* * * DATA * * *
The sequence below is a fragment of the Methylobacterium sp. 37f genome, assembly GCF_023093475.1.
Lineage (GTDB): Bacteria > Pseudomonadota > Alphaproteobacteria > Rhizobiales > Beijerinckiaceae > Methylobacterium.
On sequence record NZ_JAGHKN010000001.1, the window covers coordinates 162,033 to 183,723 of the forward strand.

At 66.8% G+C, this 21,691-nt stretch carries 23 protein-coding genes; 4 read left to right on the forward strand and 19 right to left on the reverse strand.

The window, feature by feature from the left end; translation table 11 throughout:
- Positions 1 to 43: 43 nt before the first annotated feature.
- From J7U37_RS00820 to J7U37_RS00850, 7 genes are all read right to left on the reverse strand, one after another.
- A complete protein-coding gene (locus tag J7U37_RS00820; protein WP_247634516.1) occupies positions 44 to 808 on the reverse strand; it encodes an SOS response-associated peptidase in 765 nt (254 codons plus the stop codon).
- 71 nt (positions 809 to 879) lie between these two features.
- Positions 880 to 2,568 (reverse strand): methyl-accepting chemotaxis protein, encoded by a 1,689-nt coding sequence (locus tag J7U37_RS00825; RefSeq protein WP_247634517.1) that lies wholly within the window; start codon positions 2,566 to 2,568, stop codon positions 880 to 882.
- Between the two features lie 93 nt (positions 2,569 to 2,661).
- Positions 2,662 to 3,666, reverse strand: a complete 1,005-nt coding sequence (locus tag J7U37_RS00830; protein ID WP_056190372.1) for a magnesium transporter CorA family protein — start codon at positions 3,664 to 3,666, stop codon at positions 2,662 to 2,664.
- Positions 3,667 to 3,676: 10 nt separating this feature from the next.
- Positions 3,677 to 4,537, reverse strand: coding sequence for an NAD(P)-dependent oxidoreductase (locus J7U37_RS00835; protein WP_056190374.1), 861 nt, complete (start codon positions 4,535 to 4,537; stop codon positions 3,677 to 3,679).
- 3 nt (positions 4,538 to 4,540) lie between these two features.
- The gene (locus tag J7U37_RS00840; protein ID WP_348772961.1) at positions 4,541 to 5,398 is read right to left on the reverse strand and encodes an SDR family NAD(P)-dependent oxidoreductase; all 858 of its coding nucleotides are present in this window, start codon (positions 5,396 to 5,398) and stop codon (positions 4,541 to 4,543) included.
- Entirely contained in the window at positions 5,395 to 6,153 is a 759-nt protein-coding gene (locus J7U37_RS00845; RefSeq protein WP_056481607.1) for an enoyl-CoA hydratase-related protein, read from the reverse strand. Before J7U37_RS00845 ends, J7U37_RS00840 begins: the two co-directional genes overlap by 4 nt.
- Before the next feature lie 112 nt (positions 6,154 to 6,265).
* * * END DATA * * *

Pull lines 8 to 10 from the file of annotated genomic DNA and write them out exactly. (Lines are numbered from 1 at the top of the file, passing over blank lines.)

- A complete protein-coding gene (locus tag J7U37_RS00820; protein WP_247634516.1) occupies positions 44 to 808 on the reverse strand; it encodes an SOS response-associated peptidase in 765 nt (254 codons plus the stop codon).
- 71 nt (positions 809 to 879) lie between these two features.
- Positions 880 to 2,568 (reverse strand): methyl-accepting chemotaxis protein, encoded by a 1,689-nt coding sequence (locus tag J7U37_RS00825; RefSeq protein WP_247634517.1) that lies wholly within the window; start codon positions 2,566 to 2,568, stop codon positions 880 to 882.